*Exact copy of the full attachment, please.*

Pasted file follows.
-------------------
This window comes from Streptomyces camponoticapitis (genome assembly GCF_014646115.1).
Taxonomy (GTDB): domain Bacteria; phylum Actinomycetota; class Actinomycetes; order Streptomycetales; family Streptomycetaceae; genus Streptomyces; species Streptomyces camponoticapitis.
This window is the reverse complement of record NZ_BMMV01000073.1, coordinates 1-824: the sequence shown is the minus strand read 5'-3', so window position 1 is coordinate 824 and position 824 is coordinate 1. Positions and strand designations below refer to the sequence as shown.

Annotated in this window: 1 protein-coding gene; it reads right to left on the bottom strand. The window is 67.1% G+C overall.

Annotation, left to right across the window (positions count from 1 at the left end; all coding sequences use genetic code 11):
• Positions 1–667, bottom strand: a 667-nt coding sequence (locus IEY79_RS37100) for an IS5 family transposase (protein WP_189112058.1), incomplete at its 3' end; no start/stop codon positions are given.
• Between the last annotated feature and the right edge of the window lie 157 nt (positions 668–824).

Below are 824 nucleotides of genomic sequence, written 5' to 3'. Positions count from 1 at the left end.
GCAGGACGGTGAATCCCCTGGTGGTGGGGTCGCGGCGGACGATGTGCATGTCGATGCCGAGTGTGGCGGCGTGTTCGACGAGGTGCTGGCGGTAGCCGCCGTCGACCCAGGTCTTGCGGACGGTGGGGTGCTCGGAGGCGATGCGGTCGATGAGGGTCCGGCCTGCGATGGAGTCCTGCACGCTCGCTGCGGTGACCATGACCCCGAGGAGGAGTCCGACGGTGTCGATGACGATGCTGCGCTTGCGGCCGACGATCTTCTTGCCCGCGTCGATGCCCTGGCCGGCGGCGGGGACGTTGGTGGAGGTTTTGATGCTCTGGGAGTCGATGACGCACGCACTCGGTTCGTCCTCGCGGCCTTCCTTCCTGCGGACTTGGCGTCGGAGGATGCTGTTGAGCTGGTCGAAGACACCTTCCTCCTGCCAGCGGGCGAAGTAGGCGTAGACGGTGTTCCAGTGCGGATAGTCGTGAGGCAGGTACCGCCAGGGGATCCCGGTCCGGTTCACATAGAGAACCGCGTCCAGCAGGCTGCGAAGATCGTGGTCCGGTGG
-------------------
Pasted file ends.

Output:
This window comes from Streptomyces camponoticapitis (genome assembly GCF_014646115.1).
Taxonomy (GTDB): domain Bacteria; phylum Actinomycetota; class Actinomycetes; order Streptomycetales; family Streptomycetaceae; genus Streptomyces; species Streptomyces camponoticapitis.
This window is the reverse complement of record NZ_BMMV01000073.1, coordinates 1-824: the sequence shown is the minus strand read 5'-3', so window position 1 is coordinate 824 and position 824 is coordinate 1. Positions and strand designations below refer to the sequence as shown.

Annotated in this window: 1 protein-coding gene; it reads right to left on the bottom strand. The window is 67.1% G+C overall.

Annotation, left to right across the window (positions count from 1 at the left end; all coding sequences use genetic code 11):
• Positions 1–667, bottom strand: a 667-nt coding sequence (locus IEY79_RS37100) for an IS5 family transposase (protein WP_189112058.1), incomplete at its 3' end; no start/stop codon positions are given.
• Between the last annotated feature and the right edge of the window lie 157 nt (positions 668–824).

Below are 824 nucleotides of genomic sequence, written 5' to 3'. Positions count from 1 at the left end.
GCAGGACGGTGAATCCCCTGGTGGTGGGGTCGCGGCGGACGATGTGCATGTCGATGCCGAGTGTGGCGGCGTGTTCGACGAGGTGCTGGCGGTAGCCGCCGTCGACCCAGGTCTTGCGGACGGTGGGGTGCTCGGAGGCGATGCGGTCGATGAGGGTCCGGCCTGCGATGGAGTCCTGCACGCTCGCTGCGGTGACCATGACCCCGAGGAGGAGTCCGACGGTGTCGATGACGATGCTGCGCTTGCGGCCGACGATCTTCTTGCCCGCGTCGATGCCCTGGCCGGCGGCGGGGACGTTGGTGGAGGTTTTGATGCTCTGGGAGTCGATGACGCACGCACTCGGTTCGTCCTCGCGGCCTTCCTTCCTGCGGACTTGGCGTCGGAGGATGCTGTTGAGCTGGTCGAAGACACCTTCCTCCTGCCAGCGGGCGAAGTAGGCGTAGACGGTGTTCCAGTGCGGATAGTCGTGAGGCAGGTACCGCCAGGGGATCCCGGTCCGGTTCACATAGAGAACCGCGTCCAGCAGGCTGCGAAGATCGTGGTCCGGTGG